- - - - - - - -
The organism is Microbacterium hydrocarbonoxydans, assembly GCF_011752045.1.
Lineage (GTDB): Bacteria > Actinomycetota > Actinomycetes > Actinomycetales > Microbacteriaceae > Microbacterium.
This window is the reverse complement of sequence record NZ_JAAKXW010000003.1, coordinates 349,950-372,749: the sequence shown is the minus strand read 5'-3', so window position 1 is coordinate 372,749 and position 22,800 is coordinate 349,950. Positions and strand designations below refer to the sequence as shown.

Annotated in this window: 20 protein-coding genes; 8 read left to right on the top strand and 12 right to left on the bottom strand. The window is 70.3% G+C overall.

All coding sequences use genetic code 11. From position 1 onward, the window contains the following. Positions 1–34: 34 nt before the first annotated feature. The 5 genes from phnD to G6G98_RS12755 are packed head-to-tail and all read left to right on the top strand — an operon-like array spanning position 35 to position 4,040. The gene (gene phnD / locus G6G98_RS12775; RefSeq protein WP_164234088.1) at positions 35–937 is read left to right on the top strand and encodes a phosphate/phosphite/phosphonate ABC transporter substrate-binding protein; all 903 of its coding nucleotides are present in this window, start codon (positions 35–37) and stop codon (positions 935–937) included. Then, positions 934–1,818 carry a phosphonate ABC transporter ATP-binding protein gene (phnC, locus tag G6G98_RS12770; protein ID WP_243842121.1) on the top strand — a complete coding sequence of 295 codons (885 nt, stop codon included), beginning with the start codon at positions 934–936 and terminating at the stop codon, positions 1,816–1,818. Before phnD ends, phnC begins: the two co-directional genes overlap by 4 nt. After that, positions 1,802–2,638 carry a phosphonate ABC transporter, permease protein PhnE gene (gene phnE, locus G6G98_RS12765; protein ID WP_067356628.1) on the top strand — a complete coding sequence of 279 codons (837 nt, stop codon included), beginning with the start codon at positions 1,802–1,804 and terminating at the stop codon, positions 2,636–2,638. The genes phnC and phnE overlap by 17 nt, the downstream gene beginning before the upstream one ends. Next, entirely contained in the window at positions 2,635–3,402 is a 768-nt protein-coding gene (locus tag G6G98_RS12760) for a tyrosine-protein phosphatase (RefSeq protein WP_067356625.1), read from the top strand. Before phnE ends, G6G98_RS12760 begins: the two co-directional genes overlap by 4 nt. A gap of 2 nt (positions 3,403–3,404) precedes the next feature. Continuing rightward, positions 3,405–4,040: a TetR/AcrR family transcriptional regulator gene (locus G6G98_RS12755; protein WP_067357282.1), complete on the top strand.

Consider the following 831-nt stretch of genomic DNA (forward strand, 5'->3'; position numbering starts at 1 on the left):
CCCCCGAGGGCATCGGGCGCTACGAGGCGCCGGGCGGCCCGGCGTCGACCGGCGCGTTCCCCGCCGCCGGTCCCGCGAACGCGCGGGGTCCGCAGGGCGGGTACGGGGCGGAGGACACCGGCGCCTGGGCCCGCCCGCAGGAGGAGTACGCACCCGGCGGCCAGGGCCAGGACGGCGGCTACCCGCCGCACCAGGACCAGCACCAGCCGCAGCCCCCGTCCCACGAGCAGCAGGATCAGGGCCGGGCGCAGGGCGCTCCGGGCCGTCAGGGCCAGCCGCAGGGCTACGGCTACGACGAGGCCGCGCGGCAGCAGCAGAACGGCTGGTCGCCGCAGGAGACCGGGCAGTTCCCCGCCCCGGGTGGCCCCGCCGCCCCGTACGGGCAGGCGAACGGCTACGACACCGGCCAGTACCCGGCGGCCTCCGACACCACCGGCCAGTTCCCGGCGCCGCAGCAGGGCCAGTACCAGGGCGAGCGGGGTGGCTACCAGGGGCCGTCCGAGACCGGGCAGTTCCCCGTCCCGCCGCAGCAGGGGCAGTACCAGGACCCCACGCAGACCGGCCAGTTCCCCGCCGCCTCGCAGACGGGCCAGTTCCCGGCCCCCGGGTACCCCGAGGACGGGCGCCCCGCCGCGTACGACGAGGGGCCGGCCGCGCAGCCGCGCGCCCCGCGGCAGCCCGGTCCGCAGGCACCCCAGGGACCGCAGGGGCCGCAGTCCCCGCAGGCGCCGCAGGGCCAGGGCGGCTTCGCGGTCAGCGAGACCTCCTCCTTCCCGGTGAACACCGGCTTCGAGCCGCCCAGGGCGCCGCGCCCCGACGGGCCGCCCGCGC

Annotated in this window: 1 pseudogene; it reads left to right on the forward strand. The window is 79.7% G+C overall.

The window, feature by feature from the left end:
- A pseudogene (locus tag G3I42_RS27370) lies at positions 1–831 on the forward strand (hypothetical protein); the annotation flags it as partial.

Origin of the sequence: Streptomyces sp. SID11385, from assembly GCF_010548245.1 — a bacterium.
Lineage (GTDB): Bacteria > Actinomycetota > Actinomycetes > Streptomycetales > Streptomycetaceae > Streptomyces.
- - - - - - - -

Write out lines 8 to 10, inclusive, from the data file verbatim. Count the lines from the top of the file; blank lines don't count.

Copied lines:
Annotated in this window: 1 pseudogene; it reads left to right on the forward strand. The window is 79.7% G+C overall.

The window, feature by feature from the left end:
- A pseudogene (locus tag G3I42_RS27370) lies at positions 1–831 on the forward strand (hypothetical protein); the annotation flags it as partial.